This feature is part of our bi-weekly look at the NHL, which appears every other Sunday on Page 2 of the print edition.
Every time an NHL player falls to his knees, his gloved hands pressed against his face and a puddle of blood on the ice beneath him, I cringe.
Then I get angry, because a piece of plastic, four screws and some common sense likely would have prevented it.
The visor debate has been simmering for as long as I can remember. But a recent string of serious eye injuries — Philadelphia Flyers captain Chris Pronger’s being the latest — has the issue back on the front burner.
Which is right where it should remain until every player in the NHL is wearing one.
At the end of last season, 420 players, or 61 percent, of the NHL’s players wore a visor, according to statistics provided by the league.
So what are we to make of the other 32-39 percent and the leaders within the NHL and the players’ union? Were the injuries to Ian Laperriere, Manny Malhotra, Tom Poti, George Parros and Pronger — all within the past two seasons — not enough?
Remember Bryan Berard, the first overall draft pick in 1995 who lost most of the vision in his right eye 11 seasons ago? What will it take? A star player, in the prime of his career, losing his sight and being forced into retirement to hammer home something that, in the opinion of most reasonable people, shouldn’t even be up for debate?
Players who don’t wear a visor say it restricts their vision, fogs up and becomes a distraction because it constantly requires wiping.
Enforcers, meanwhile, see visors as potentially dangerous in a fight and, thus, an infringement on their right to earn a paycheck for punching another hockey player in the face.
The excuses are as lame as the ones that are keeping them from becoming mandatory.
Bill Daly, the NHL’s deputy commissioner, said the league has repeatedly proposed a mandatory visor rule to the players and that the players have consistently rejected the proposal. He also said it is the league’s position that it will only move forward on the issue with the cooperation of the union.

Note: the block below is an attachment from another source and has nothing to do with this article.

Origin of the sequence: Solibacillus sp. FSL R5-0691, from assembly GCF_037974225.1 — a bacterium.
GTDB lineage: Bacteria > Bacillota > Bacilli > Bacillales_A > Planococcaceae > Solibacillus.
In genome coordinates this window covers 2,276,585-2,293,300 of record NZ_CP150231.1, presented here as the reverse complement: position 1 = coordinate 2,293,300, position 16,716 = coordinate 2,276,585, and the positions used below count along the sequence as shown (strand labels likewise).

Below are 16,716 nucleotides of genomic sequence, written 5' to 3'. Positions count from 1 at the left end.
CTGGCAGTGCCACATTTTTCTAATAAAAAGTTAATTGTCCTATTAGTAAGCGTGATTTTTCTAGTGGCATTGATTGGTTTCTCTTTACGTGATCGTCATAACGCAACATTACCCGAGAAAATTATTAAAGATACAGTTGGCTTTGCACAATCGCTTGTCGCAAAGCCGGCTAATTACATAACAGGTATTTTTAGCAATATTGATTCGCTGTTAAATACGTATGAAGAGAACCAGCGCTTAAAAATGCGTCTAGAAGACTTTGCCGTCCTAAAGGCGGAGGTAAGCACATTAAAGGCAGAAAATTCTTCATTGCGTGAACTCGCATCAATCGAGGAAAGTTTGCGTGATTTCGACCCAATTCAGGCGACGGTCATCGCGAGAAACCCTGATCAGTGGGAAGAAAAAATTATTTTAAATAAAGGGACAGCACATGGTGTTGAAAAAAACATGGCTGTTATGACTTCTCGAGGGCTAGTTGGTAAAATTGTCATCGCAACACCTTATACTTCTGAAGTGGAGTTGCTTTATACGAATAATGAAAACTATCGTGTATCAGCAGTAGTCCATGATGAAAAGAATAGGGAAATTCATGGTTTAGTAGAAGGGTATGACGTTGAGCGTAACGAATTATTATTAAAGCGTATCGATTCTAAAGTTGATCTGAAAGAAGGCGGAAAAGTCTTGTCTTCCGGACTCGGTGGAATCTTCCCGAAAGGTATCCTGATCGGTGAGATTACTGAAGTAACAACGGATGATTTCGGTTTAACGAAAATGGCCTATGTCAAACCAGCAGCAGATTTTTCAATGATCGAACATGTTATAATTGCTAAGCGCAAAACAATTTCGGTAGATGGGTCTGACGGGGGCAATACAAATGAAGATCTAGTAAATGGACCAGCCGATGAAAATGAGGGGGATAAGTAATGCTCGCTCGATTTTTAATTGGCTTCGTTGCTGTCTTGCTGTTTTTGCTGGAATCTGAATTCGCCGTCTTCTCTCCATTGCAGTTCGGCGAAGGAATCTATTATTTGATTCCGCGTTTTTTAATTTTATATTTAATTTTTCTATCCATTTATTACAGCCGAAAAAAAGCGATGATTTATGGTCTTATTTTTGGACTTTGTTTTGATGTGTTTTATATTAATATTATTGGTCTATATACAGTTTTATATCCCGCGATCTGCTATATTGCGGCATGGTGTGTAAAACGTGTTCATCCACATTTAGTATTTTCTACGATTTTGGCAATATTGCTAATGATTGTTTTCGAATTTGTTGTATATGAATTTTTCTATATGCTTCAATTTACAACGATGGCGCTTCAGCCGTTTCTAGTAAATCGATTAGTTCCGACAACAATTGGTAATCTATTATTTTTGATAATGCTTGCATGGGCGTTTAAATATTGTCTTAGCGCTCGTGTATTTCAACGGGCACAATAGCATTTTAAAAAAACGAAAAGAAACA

As for the players’ association, a spokesman said the majority of its membership maintains that the decision to wear a visor should be the individual’s choice.
If that’s the case, then it’s time to take the debate out of the players’ hands and for strong leadership to take a stand. There was, after all, a time when hockey helmets — and seatbelts, for that matter — were not compulsory, either. Sometimes people need to be protected from themselves.
The solution is a simple — and familiar — one: Just as the NHL did with helmets 32 years ago, it should begin phasing in visors beginning next season. Those who don’t wear them will be “grandfathered.” Anyone who enters the league after October 2012, however, must wear one.
Fortunately for Pronger, he escaped serious damage to his right eye and was able to return to the lineup after missing a mere six games.
But everyone, Pronger included, knows he was incredibly fortunate. Had Mikhail Grabovski’s stick struck a millimeter further to left or right, it’s entirely possible we would discussing the gruesome — and avoidable — end of what will certainly be a Hall of Fame career.
“You don’t want to know my stance” on visors, Pronger joked five days after sustaining the injury, his eye still swollen, his vision still blurry. “That’s for another day.”
When Pronger returned on Nov. 9, he did so wearing a visor for the first time in his 17-year career, albeit begrudgingly. It was required by team doctors.
For every situation like Pronger’s, there’s an example of how a visor prevented an injury altogether. Just ask Anaheim’s Francois Beauchemin about the virtues of a piece clear plastic that costs $30-100. A week before Pronger was inadvertently poked on a follow-through, the Ducks defenseman was clearing the crease when he was struck above his left eye by 90 mph one-timer from San Jose’s Dan Boyle. Beauchemin’s visor, though, took the brunt of the impact and he returned to the game after getting a few stitches.
“In that fraction of a second you have time to think, ‘Oh, my God, did something happen bad? Is my eye okay?’” Beauchemin said. “I opened my eyes and I could see.”
Unlike Pronger, Beauchemin didn’t need luck. Just a little common sense.